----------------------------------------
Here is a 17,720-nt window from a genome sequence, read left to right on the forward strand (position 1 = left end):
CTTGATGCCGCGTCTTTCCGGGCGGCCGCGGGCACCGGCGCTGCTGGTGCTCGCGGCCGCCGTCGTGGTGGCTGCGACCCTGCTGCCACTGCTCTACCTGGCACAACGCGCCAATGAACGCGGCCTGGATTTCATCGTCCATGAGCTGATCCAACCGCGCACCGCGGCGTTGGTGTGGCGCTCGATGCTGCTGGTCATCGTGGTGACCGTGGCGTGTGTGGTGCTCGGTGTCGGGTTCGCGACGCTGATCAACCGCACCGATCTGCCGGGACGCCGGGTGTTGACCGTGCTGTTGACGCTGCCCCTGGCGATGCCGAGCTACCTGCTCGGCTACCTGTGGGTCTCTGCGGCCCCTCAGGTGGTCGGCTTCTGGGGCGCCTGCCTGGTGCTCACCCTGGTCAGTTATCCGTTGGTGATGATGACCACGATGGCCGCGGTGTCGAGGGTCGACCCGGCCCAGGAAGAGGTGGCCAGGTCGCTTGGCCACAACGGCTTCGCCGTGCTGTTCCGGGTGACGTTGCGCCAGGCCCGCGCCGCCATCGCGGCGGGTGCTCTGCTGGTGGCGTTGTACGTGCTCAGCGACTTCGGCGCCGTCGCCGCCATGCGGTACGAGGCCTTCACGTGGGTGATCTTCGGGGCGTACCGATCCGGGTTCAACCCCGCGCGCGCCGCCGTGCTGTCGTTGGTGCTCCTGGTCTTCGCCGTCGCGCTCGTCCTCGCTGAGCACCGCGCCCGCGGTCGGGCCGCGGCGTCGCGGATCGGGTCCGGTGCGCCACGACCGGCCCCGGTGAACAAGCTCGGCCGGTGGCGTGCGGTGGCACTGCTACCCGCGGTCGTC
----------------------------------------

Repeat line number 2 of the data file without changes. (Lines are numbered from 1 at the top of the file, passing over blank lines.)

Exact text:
CTTGATGCCGCGTCTTTCCGGGCGGCCGCGGGCACCGGCGCTGCTGGTGCTCGCGGCCGCCGTCGTGGTGGCTGCGACCCTGCTGCCACTGCTCTACCTGGCACAACGCGCCAATGAACGCGGCCTGGATTTCATCGTCCATGAGCTGATCCAACCGCGCACCGCGGCGTTGGTGTGGCGCTCGATGCTGCTGGTCATCGTGGTGACCGTGGCGTGTGTGGTGCTCGGTGTCGGGTTCGCGACGCTGATCAACCGCACCGATCTGCCGGGACGCCGGGTGTTGACCGTGCTGTTGACGCTGCCCCTGGCGATGCCGAGCTACCTGCTCGGCTACCTGTGGGTCTCTGCGGCCCCTCAGGTGGTCGGCTTCTGGGGCGCCTGCCTGGTGCTCACCCTGGTCAGTTATCCGTTGGTGATGATGACCACGATGGCCGCGGTGTCGAGGGTCGACCCGGCCCAGGAAGAGGTGGCCAGGTCGCTTGGCCACAACGGCTTCGCCGTGCTGTTCCGGGTGACGTTGCGCCAGGCCCGCGCCGCCATCGCGGCGGGTGCTCTGCTGGTGGCGTTGTACGTGCTCAGCGACTTCGGCGCCGTCGCCGCCATGCGGTACGAGGCCTTCACGTGGGTGATCTTCGGGGCGTACCGATCCGGGTTCAACCCCGCGCGCGCCGCCGTGCTGTCGTTGGTGCTCCTGGTCTTCGCCGTCGCGCTCGTCCTCGCTGAGCACCGCGCCCGCGGTCGGGCCGCGGCGTCGCGGATCGGGTCCGGTGCGCCACGACCGGCCCCGGTGAACAAGCTCGGCCGGTGGCGTGCGGTGGCACTGCTACCCGCGGTCGTC